Scotland’s Island Research Framework for Archaeology (SIRFA) Symposium, Western Isles 7th – 11th January 2019
As an early career researcher with a particular interest in the prehistory of the Western Isles of Scotland, I was very grateful to receive a Scottish Archaeological Research Framework (ScARF) and Society of Antiquaries of Scotland ECR Bursary to enable me to attend the Scottish Islands Research Framework for Archaeology (SIRFA) opening symposium on North Uist in January 2019. My attendance at the symposium provided we with an excellent opportunity to connect with like-minded researchers and professionals and to gain further insights into the key research undertaken by other researchers in the region, as well as to contribute my knowledge to the regional research agenda. It was also great to be given the chance to visit some of the fantastic archaeology on North Uist with knowledgeable local experts.
The main thematic and period-based sessions that I attended at the symposium were the Economy and Subsistence (chairs: Jacqui Mulville, Cardiff University and Julie Gibson, Orkney Islands Council) and Early Prehistory (Chairs: Caroline Wickham-Jones, University of Aberdeen and Alison Sheridan, National Museums of Scotland) sessions. Both sessions provided stimulating and useful discussion, and as an archaeobotanist specialising in Mesolithic-Neolithic archaeology in Scotland, I was able to contribute information and knowledge from my research into the discussions in these sessions. As part of my doctoral research, I co-directed small-scale excavations of the only known Mesolithic sites in the Western Isles, at Northton and Temple Bay on Harris and at Tràigh na Beirigh on Lewis (co-director Prof. Mike Church, Durham University, UK), and I am currently undertaking post-doctoral research on the Mesolithic plant remains from the site at Northton as part of a University College Dublin (PI: Prof. Graeme Warren, UCD, Ireland) funded project to investigate the importance of edible roots and tubers in hunter-gatherer subsistence. It was great to be able to feed this information into the agenda, and to discuss ways forward for locating additional Mesolithic sites in the Western Isles with other researchers. This is a key issue, given the extreme variety of Mesolithic sites in the Western Isles, and presents a challenge for archaeologists to locate sites where coastal change, peat and machair, as well as later archaeology has hidden the ephemeral traces of hunter-gatherer settlement and subsistence.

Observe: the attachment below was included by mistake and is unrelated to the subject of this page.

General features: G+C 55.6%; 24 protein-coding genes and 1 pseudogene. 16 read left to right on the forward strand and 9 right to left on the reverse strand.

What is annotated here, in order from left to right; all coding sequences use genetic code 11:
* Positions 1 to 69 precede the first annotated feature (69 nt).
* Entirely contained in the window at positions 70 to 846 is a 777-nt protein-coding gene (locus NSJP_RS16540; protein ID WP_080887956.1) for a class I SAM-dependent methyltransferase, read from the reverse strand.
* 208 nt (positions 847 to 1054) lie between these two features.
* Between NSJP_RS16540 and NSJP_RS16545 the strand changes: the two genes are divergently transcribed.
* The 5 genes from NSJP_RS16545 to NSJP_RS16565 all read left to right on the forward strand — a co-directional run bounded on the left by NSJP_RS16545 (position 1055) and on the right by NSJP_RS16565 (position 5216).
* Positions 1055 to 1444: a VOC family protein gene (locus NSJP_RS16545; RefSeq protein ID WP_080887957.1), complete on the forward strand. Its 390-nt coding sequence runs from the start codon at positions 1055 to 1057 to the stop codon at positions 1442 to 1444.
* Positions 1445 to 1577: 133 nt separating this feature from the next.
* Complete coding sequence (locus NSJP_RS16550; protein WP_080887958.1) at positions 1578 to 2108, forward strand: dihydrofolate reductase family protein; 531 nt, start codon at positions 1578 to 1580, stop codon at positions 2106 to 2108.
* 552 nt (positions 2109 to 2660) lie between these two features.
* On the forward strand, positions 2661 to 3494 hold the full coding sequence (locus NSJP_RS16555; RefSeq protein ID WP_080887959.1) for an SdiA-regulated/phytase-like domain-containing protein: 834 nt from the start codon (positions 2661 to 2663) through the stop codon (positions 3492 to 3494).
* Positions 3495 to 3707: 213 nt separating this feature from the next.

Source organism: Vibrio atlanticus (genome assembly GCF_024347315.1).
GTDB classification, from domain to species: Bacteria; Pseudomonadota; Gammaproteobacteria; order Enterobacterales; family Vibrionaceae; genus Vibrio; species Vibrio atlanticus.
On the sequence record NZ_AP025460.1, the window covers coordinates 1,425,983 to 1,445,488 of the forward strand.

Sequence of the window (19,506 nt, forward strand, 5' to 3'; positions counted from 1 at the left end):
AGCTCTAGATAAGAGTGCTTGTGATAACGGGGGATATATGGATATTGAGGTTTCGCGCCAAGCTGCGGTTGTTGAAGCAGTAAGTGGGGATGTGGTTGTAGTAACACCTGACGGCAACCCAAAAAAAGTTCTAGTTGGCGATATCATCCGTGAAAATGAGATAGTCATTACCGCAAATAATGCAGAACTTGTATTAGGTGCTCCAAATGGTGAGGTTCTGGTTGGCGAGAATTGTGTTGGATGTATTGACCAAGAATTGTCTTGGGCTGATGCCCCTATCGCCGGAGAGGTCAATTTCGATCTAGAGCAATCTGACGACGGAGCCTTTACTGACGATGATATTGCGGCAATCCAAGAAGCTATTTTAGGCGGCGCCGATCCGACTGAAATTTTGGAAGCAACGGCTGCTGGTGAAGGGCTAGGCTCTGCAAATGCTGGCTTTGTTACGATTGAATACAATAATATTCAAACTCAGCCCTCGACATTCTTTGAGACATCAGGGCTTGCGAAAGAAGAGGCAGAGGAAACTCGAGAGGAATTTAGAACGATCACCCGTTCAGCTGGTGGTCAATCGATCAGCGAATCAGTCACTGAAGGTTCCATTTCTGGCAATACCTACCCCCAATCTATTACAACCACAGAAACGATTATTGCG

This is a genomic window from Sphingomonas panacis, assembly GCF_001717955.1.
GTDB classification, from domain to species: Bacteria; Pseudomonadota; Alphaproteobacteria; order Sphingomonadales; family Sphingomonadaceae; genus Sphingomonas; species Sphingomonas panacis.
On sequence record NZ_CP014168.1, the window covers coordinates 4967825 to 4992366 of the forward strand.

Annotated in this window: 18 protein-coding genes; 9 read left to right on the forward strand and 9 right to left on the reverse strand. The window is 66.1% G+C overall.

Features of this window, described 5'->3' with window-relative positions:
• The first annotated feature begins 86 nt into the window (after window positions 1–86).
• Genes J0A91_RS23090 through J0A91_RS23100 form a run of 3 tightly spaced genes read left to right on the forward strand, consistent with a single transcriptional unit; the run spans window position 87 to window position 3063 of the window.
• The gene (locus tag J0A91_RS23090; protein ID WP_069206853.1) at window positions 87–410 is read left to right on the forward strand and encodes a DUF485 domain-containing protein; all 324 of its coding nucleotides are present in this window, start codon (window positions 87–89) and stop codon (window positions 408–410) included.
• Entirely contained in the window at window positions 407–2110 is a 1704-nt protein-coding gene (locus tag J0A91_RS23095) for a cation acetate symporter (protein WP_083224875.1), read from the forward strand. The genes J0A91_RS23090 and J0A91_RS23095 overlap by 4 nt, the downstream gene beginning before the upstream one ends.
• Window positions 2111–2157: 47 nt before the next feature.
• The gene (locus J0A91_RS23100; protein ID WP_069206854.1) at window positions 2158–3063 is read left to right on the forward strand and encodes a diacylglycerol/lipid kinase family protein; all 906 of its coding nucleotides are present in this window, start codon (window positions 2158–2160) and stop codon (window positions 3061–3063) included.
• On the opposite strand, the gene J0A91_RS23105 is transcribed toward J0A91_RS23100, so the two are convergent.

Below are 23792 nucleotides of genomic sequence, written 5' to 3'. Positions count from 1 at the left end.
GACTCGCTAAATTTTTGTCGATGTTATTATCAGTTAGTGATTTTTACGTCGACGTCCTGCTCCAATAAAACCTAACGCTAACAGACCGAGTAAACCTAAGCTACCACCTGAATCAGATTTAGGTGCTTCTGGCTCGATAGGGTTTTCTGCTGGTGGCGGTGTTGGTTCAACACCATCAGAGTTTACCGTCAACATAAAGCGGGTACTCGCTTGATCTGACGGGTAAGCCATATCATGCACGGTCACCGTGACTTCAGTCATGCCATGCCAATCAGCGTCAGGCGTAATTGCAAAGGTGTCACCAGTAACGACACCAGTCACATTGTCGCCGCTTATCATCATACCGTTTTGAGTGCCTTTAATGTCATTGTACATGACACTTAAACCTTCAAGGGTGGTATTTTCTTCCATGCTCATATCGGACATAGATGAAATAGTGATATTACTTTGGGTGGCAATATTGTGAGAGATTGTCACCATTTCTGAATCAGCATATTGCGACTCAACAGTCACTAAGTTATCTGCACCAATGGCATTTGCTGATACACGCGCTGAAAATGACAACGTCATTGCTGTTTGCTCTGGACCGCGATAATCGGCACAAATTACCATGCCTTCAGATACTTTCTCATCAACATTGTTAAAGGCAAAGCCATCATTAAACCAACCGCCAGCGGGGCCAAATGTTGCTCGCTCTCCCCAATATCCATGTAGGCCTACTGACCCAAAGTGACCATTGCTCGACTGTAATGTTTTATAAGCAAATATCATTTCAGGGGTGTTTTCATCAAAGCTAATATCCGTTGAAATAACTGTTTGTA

Overall it was a very enjoyable and useful conference, and I look forward to contributing further to Scottish Islands Research Framework for Archaeology as it progresses.
Rosie Bishop FSA Scot, Post-doctoral Researcher, UCD School of Archaeology